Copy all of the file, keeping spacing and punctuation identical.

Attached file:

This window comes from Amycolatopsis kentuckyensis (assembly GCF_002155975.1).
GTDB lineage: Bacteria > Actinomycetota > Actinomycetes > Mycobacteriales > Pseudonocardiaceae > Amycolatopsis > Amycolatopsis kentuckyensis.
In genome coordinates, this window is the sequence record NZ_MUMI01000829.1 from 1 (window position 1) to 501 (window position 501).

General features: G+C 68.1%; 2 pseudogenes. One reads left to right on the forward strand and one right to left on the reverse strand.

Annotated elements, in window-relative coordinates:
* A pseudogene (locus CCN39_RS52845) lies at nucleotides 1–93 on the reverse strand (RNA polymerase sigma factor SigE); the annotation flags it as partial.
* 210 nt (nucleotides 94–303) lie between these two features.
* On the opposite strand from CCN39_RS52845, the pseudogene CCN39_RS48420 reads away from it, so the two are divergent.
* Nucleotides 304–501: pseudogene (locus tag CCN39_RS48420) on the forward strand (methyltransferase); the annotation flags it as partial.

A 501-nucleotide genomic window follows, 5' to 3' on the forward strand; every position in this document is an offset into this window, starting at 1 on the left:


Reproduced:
This window comes from Amycolatopsis kentuckyensis (assembly GCF_002155975.1).
GTDB lineage: Bacteria > Actinomycetota > Actinomycetes > Mycobacteriales > Pseudonocardiaceae > Amycolatopsis > Amycolatopsis kentuckyensis.
In genome coordinates, this window is the sequence record NZ_MUMI01000829.1 from 1 (window position 1) to 501 (window position 501).

General features: G+C 68.1%; 2 pseudogenes. One reads left to right on the forward strand and one right to left on the reverse strand.

Annotated elements, in window-relative coordinates:
* A pseudogene (locus CCN39_RS52845) lies at nucleotides 1–93 on the reverse strand (RNA polymerase sigma factor SigE); the annotation flags it as partial.
* 210 nt (nucleotides 94–303) lie between these two features.
* On the opposite strand from CCN39_RS52845, the pseudogene CCN39_RS48420 reads away from it, so the two are divergent.
* Nucleotides 304–501: pseudogene (locus tag CCN39_RS48420) on the forward strand (methyltransferase); the annotation flags it as partial.

A 501-nucleotide genomic window follows, 5' to 3' on the forward strand; every position in this document is an offset into this window, starting at 1 on the left: